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Last year I wrote that we had increased the number of anchors onboard Katana to three but in reality, that wasn’t completely accurate. Our friends who are cruising in the Caribbean right now reminded us of the value of having an anchor for our dinghy/tender. I was pretty sure that we had a small anchor somewhere forward in a locker and sure enough, with a tiny bit of searching I found this guy:

If we add on some rode this little anchor may be all we need to keep our boat fixed on a sandy beach (think barbeque and potluck party), keep our stern away from a nasty dinghy dock or keep us out of trouble if our engine fails and we can’t row against the wind/current. Thanks for the tip(s) guys!

Out for a tour in the dinghy.


  1. I think you’re just looking for reasons to work on rope splicing. 🙂

  2. Just like the ones the Navy hangs on their warships. I don’t know if they ever use them, though!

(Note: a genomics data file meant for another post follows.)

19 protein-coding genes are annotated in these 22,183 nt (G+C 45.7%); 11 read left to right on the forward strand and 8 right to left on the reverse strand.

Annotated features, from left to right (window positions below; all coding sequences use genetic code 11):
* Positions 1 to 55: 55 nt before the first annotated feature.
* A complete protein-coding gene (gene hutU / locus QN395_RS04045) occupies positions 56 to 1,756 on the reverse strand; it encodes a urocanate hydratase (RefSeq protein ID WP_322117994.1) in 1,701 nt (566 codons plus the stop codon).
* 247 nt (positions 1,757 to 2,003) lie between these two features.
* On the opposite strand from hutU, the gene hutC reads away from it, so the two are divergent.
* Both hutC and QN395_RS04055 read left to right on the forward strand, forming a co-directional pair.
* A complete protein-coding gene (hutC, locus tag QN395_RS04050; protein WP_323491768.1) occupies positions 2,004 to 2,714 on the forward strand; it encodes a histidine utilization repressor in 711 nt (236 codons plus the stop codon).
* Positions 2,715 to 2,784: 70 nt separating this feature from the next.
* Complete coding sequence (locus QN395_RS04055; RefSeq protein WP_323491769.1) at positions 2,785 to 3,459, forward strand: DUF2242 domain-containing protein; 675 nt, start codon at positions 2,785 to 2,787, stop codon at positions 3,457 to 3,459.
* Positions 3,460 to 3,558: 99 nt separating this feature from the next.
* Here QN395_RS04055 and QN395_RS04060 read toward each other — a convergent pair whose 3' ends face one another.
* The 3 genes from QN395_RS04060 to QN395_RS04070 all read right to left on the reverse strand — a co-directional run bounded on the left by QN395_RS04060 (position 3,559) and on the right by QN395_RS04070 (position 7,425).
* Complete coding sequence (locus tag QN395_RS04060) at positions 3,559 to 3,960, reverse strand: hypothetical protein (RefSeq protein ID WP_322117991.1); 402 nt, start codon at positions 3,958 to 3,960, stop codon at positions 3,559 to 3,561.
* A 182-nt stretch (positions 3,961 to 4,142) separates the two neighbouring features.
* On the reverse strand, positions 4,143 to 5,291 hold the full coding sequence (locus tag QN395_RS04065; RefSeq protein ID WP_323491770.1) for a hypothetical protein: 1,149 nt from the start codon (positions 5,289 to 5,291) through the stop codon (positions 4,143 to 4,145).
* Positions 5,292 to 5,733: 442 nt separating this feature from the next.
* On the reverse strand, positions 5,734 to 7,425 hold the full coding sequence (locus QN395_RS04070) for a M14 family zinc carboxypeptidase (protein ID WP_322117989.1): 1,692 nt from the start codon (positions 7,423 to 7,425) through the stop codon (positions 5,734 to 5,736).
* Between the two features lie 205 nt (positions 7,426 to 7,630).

• A tiny bit smaller though. 🙂

      • Looks good. We have a 2.5-pound Guardian (like Fortress) and has done all of those things well. For sure put it in a bag, to save you tubes.

        We keep a milk crate under the tender’s seat:
        * Takes some strain of the tubes
        * Keep “stuff” in it: fishing permit, Jessica’s opperator’s license, starting fluid, spare gas can, horn, anchor, lunch, lights, and so forth.

        The rode on my tender is a funny thing; I was bored and so I spliced some old bits of ~ 5/16-inch 3-strand together, while watching television, for practice. I broke my own no-splicing rule! And there was no real reason – I have plenty of other line. Just bored.

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